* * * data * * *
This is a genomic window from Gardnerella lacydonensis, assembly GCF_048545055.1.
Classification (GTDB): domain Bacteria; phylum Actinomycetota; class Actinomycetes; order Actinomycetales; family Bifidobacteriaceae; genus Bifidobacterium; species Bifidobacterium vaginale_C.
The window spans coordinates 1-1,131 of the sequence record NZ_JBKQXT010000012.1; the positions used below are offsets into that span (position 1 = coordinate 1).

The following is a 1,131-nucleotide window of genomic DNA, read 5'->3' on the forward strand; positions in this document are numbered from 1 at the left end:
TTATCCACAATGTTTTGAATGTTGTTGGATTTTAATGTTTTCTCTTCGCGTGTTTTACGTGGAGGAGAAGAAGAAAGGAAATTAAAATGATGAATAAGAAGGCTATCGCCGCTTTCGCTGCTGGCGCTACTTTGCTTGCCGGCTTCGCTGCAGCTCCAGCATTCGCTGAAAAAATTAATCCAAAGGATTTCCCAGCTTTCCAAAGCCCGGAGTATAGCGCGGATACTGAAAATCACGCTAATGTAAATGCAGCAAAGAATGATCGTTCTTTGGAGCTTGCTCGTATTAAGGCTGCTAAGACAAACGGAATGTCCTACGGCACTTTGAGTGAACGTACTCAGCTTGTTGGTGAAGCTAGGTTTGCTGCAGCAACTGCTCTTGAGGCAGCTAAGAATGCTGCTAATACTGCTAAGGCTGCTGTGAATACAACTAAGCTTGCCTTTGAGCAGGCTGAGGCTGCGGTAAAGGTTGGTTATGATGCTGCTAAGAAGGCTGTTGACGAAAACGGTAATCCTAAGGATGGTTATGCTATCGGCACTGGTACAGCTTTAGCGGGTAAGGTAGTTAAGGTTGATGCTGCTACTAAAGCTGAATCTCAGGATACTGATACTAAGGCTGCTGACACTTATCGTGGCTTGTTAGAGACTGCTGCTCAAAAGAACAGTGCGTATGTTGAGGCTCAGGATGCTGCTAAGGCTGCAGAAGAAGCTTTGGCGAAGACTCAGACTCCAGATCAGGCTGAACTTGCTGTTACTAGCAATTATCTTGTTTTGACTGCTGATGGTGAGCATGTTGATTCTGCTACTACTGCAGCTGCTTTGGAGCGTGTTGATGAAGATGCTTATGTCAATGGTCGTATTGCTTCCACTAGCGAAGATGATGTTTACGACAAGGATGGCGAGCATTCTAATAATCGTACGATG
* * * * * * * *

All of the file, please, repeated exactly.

This is a genomic window from Gardnerella lacydonensis, assembly GCF_048545055.1.
Classification (GTDB): domain Bacteria; phylum Actinomycetota; class Actinomycetes; order Actinomycetales; family Bifidobacteriaceae; genus Bifidobacterium; species Bifidobacterium vaginale_C.
The window spans coordinates 1-1,131 of the sequence record NZ_JBKQXT010000012.1; the positions used below are offsets into that span (position 1 = coordinate 1).

The following is a 1,131-nucleotide window of genomic DNA, read 5'->3' on the forward strand; positions in this document are numbered from 1 at the left end:
TTATCCACAATGTTTTGAATGTTGTTGGATTTTAATGTTTTCTCTTCGCGTGTTTTACGTGGAGGAGAAGAAGAAAGGAAATTAAAATGATGAATAAGAAGGCTATCGCCGCTTTCGCTGCTGGCGCTACTTTGCTTGCCGGCTTCGCTGCAGCTCCAGCATTCGCTGAAAAAATTAATCCAAAGGATTTCCCAGCTTTCCAAAGCCCGGAGTATAGCGCGGATACTGAAAATCACGCTAATGTAAATGCAGCAAAGAATGATCGTTCTTTGGAGCTTGCTCGTATTAAGGCTGCTAAGACAAACGGAATGTCCTACGGCACTTTGAGTGAACGTACTCAGCTTGTTGGTGAAGCTAGGTTTGCTGCAGCAACTGCTCTTGAGGCAGCTAAGAATGCTGCTAATACTGCTAAGGCTGCTGTGAATACAACTAAGCTTGCCTTTGAGCAGGCTGAGGCTGCGGTAAAGGTTGGTTATGATGCTGCTAAGAAGGCTGTTGACGAAAACGGTAATCCTAAGGATGGTTATGCTATCGGCACTGGTACAGCTTTAGCGGGTAAGGTAGTTAAGGTTGATGCTGCTACTAAAGCTGAATCTCAGGATACTGATACTAAGGCTGCTGACACTTATCGTGGCTTGTTAGAGACTGCTGCTCAAAAGAACAGTGCGTATGTTGAGGCTCAGGATGCTGCTAAGGCTGCAGAAGAAGCTTTGGCGAAGACTCAGACTCCAGATCAGGCTGAACTTGCTGTTACTAGCAATTATCTTGTTTTGACTGCTGATGGTGAGCATGTTGATTCTGCTACTACTGCAGCTGCTTTGGAGCGTGTTGATGAAGATGCTTATGTCAATGGTCGTATTGCTTCCACTAGCGAAGATGATGTTTACGACAAGGATGGCGAGCATTCTAATAATCGTACGATG